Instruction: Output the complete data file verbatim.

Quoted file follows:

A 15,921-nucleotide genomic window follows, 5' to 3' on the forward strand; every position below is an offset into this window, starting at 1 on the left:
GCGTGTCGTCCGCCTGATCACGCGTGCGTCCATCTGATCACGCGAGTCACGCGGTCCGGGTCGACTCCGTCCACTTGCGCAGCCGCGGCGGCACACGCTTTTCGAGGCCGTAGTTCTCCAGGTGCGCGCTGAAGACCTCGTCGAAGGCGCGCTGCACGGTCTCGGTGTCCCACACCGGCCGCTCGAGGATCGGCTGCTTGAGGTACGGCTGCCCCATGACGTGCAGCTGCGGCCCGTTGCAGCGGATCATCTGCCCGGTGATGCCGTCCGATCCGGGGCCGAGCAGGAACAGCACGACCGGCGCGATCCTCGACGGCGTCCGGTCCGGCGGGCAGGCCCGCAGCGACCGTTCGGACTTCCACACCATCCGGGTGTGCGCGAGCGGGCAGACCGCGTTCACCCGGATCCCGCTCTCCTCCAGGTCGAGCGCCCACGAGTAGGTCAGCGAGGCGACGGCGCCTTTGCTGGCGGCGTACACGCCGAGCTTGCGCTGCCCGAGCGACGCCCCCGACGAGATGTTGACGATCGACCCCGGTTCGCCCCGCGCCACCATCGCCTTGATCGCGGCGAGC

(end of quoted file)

A 15,921-nucleotide genomic window follows, 5' to 3' on the forward strand; every position below is an offset into this window, starting at 1 on the left:
GCGTGTCGTCCGCCTGATCACGCGTGCGTCCATCTGATCACGCGAGTCACGCGGTCCGGGTCGACTCCGTCCACTTGCGCAGCCGCGGCGGCACACGCTTTTCGAGGCCGTAGTTCTCCAGGTGCGCGCTGAAGACCTCGTCGAAGGCGCGCTGCACGGTCTCGGTGTCCCACACCGGCCGCTCGAGGATCGGCTGCTTGAGGTACGGCTGCCCCATGACGTGCAGCTGCGGCCCGTTGCAGCGGATCATCTGCCCGGTGATGCCGTCCGATCCGGGGCCGAGCAGGAACAGCACGACCGGCGCGATCCTCGACGGCGTCCGGTCCGGCGGGCAGGCCCGCAGCGACCGTTCGGACTTCCACACCATCCGGGTGTGCGCGAGCGGGCAGACCGCGTTCACCCGGATCCCGCTCTCCTCCAGGTCGAGCGCCCACGAGTAGGTCAGCGAGGCGACGGCGCCTTTGCTGGCGGCGTACACGCCGAGCTTGCGCTGCCCGAGCGACGCCCCCGACGAGATGTTGACGATCGACCCCGGTTCGCCCCGCGCCACCATCGCCTTGATCGCGGCGAGC